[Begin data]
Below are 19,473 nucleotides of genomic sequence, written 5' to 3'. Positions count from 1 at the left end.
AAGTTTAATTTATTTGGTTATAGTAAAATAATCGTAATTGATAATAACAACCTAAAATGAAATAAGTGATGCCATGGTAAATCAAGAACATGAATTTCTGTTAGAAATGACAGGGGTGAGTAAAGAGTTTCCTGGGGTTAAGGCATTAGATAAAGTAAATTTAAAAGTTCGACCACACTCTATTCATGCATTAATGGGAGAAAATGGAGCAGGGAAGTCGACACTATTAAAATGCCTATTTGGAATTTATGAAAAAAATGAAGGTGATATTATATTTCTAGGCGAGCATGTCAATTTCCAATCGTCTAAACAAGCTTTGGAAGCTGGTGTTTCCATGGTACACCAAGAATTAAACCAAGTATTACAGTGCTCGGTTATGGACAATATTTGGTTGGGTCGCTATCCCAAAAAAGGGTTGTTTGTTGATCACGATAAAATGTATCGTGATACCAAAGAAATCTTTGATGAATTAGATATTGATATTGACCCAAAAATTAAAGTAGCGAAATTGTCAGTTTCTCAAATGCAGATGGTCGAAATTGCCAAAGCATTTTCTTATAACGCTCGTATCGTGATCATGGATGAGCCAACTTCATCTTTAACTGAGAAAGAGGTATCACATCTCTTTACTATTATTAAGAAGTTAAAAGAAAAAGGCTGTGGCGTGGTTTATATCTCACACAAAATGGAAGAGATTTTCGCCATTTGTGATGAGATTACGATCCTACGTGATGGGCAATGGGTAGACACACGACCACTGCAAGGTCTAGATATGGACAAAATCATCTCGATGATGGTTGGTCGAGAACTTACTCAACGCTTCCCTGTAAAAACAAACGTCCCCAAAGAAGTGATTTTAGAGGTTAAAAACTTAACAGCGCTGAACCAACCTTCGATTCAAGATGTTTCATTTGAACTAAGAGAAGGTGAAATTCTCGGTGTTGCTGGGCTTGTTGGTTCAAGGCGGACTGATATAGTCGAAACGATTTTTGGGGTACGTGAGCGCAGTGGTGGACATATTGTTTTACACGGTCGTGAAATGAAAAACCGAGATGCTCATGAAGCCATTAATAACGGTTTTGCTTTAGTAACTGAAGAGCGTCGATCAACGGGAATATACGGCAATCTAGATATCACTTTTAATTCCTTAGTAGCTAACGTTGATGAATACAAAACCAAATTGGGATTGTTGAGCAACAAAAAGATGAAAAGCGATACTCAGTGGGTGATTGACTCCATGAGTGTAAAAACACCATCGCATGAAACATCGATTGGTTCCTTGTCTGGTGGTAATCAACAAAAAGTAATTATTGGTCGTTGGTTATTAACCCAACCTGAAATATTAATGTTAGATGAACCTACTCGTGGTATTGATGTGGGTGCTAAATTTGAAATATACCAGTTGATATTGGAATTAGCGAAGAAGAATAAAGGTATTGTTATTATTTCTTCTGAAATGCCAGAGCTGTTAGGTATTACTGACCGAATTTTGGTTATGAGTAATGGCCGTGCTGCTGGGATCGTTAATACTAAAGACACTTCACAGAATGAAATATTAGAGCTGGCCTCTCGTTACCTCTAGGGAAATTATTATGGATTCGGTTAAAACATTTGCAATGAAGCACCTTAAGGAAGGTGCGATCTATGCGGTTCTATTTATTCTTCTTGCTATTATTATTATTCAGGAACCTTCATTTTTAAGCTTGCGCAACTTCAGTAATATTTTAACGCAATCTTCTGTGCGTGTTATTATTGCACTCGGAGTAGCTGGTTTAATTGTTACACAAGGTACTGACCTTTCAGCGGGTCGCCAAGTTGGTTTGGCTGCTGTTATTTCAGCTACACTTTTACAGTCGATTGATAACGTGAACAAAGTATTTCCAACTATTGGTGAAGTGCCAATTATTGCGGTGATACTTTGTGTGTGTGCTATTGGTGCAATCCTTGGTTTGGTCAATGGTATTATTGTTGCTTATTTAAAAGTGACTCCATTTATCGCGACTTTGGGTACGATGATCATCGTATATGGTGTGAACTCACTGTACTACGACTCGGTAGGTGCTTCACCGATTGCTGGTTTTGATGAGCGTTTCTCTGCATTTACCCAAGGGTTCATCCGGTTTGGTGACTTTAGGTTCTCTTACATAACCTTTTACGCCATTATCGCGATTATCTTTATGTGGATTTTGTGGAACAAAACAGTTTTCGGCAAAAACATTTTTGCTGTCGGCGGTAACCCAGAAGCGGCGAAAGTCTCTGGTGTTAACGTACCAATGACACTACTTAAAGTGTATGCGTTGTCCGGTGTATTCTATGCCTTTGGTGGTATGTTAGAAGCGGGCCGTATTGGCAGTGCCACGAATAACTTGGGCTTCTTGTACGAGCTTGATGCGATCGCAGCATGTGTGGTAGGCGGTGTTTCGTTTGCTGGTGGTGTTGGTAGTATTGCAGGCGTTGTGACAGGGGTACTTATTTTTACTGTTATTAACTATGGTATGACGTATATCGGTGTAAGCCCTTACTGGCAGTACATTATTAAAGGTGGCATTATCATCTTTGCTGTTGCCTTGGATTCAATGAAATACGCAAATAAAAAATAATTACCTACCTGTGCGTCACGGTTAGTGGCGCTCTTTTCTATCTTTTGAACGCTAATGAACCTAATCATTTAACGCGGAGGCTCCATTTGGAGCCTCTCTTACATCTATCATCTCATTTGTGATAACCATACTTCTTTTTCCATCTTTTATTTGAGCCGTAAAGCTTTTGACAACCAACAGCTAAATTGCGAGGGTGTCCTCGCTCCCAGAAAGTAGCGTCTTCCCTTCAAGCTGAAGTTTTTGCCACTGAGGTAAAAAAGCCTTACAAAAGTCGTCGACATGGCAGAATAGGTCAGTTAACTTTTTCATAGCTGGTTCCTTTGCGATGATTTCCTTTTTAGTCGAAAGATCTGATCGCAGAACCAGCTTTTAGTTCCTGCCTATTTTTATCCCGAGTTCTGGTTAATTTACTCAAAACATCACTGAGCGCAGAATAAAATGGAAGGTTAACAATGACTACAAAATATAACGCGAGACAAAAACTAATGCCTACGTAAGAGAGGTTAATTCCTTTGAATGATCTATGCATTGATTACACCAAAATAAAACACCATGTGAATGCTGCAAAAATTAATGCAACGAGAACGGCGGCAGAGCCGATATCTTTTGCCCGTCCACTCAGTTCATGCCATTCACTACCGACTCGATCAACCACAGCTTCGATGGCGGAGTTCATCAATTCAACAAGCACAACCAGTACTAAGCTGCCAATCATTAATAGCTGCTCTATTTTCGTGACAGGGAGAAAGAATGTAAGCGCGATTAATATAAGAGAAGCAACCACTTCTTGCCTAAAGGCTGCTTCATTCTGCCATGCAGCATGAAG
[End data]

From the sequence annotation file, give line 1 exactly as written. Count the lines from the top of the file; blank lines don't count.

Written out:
Below are 19,473 nucleotides of genomic sequence, written 5' to 3'. Positions count from 1 at the left end.